It is important to remember, however, that the COVID-19 pandemic has been a highly individualized experience. Everything from race and ethnicity to gender to household status to income level to geographic location to industry and occupation to the presence of children in the home has affected any given person’s impact from the pandemic. It has been difficult, at times, to remember that not everyone is having the same experience and that what has been a mild inconvenience for some has been an earth-shattering disaster for others.
It appears that, for many people, the pandemic has triggered a period of soul-searching. No one has been completely untouched by the pandemic, and the rapidity with which change happened has thrown us all for a loop. For some workers, this has been a time to think about what they really want out of life and work. Maybe it’s higher wages or better benefits (or any benefits, in some cases). Maybe it’s a different field of work. Maybe it’s more time spent at home instead of on the road commuting to a job. Maybe it’s more autonomy or more respect or more consistent hours. Anthony Klotz, an organizational psychologist at Texas A&M University, coined the term “the Great Resignation” to describe recent rises in job quits tied to the desire for better work, however that might be defined. We seem to be engaged in a nationwide period of navel gazing, with the final conclusions yet to be determined.
Where is this period of reflection and re-evaluation taking us? In some cases, it is accelerating trends that already existed. Remote work was already increasing before the pandemic, but with so many people working for so long in some form of remote work, it is likely that a higher share of remote work is here to stay. Recent surveys have indicated that workers are looking for the ability to work either fully or partly from home or a remote location. The combination of health risks for older people and a strong stock market likely accelerated the retirements of many older workers. Challenges in hiring workers, particularly in fields such as retail or leisure and hospitality, will likely accelerate the automation trends that were already beginning to take over for some hard-to-fill vacancies.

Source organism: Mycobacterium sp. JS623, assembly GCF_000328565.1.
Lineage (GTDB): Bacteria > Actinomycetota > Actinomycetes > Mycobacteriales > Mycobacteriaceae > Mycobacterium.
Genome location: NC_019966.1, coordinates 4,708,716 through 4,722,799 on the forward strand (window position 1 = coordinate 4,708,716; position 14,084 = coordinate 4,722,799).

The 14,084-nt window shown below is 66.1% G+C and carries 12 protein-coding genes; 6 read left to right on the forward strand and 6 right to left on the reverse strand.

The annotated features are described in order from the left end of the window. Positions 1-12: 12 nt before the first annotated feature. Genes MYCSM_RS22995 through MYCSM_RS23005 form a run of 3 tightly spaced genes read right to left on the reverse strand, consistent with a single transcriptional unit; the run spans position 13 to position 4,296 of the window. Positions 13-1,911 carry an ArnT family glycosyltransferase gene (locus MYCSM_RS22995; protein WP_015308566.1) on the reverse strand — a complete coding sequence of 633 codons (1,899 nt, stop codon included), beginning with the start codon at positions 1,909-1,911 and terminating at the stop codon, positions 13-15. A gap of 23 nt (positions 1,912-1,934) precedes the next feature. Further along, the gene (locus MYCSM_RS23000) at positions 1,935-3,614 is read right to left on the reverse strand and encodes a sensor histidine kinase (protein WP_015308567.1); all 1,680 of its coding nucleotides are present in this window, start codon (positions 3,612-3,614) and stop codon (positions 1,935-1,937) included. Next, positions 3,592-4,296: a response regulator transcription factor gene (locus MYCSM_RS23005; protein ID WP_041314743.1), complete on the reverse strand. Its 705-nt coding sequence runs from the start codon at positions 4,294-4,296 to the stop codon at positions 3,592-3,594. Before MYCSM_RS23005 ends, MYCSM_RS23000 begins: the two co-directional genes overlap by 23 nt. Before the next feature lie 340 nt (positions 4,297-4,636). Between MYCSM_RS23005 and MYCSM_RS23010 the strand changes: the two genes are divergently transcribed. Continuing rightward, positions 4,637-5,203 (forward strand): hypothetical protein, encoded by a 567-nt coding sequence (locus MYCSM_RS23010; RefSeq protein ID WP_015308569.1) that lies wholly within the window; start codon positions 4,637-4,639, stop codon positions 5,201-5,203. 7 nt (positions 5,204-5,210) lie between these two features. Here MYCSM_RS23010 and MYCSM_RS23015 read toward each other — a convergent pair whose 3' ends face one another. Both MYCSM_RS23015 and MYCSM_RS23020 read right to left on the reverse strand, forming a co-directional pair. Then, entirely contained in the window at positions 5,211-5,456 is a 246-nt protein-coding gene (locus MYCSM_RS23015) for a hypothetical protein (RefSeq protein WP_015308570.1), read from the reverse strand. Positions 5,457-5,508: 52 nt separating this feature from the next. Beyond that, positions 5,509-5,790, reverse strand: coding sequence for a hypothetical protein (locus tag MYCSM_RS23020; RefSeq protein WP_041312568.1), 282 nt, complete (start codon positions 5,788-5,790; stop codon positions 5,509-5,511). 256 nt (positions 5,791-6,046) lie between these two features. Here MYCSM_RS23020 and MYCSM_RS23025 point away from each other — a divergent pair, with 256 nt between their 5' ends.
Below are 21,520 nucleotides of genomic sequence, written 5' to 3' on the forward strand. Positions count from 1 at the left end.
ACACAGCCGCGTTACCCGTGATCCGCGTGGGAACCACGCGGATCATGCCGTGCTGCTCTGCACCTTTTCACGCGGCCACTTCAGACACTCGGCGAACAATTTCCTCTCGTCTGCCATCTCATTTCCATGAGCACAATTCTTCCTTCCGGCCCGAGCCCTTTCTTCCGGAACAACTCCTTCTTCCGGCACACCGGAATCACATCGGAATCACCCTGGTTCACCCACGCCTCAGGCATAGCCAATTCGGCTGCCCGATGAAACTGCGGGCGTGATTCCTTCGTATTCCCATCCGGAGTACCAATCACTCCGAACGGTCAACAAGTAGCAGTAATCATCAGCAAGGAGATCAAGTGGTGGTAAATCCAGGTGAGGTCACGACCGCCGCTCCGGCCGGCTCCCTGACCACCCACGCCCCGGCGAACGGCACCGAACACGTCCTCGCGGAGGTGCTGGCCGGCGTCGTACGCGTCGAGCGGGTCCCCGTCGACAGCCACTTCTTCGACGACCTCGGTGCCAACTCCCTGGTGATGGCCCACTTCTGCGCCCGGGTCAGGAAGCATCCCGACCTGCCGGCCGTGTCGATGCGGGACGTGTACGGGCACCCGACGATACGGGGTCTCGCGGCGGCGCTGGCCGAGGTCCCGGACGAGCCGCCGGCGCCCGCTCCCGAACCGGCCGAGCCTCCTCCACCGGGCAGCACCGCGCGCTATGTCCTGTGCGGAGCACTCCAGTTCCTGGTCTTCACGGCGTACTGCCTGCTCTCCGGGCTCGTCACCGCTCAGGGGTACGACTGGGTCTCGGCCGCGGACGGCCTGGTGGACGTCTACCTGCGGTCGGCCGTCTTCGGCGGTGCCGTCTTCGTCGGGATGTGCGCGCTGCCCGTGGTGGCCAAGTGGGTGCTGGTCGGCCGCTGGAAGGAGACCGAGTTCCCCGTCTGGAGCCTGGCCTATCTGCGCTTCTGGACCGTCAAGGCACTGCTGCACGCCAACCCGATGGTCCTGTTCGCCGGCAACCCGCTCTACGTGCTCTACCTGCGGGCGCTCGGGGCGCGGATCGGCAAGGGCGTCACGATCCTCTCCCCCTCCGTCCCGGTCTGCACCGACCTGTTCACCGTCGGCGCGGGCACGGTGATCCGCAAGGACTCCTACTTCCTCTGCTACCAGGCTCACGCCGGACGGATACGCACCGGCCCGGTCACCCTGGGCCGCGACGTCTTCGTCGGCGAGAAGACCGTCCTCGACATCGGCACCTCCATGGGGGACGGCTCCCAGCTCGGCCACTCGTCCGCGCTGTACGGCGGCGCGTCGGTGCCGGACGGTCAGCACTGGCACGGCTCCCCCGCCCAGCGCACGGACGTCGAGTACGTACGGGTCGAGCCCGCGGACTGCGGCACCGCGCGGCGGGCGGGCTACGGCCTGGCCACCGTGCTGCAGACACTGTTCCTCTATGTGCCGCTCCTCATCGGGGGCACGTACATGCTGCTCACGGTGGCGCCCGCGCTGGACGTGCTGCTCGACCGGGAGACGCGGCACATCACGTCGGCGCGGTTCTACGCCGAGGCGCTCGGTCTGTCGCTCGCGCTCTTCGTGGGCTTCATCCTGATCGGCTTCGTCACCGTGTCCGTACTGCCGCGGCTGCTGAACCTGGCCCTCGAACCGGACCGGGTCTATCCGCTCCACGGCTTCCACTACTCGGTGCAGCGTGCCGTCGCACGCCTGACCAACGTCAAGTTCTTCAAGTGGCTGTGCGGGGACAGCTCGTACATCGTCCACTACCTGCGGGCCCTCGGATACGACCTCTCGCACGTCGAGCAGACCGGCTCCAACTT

The COVID-19 pandemic triggered a recession that lasted from February to April of 2020. A mere two months. The shortest recession on record. But it was also the deepest recession on record. It shows up in our economic data as a rift, or a spike, depending on the measure. Long-term analysis will have to treat the pandemic period as an outlier; I anticipate many future research papers with an asterisk next to 2020–2021. During the first months of the pandemic, the word I heard most often was “unprecedented.” It became so overused that it started to lose meaning. We used that word so much because there were so many things we had no benchmark for, no prior experience with, nothing to look back on. I have to imagine this is one of the words that will be synonymous with the COVID-19 pandemic. But now, what we have been through is precedented and the analysis that has resulted provides us with a historical reference point when looking back at the pandemic period and the resilience, ingenuity, and change it has sparked.
Amanda Rector is the Maine state economist, a position she has held since 2011. Rector is a member of Maine’s Revenue Forecasting Committee and serves as the governor’s liaison to the US Census Bureau. She also serves on the advisory board for the New England Public Policy Center at the Federal Reserve Bank of Boston and is a member of the Board of Visitors at the Muskie School of Public Service.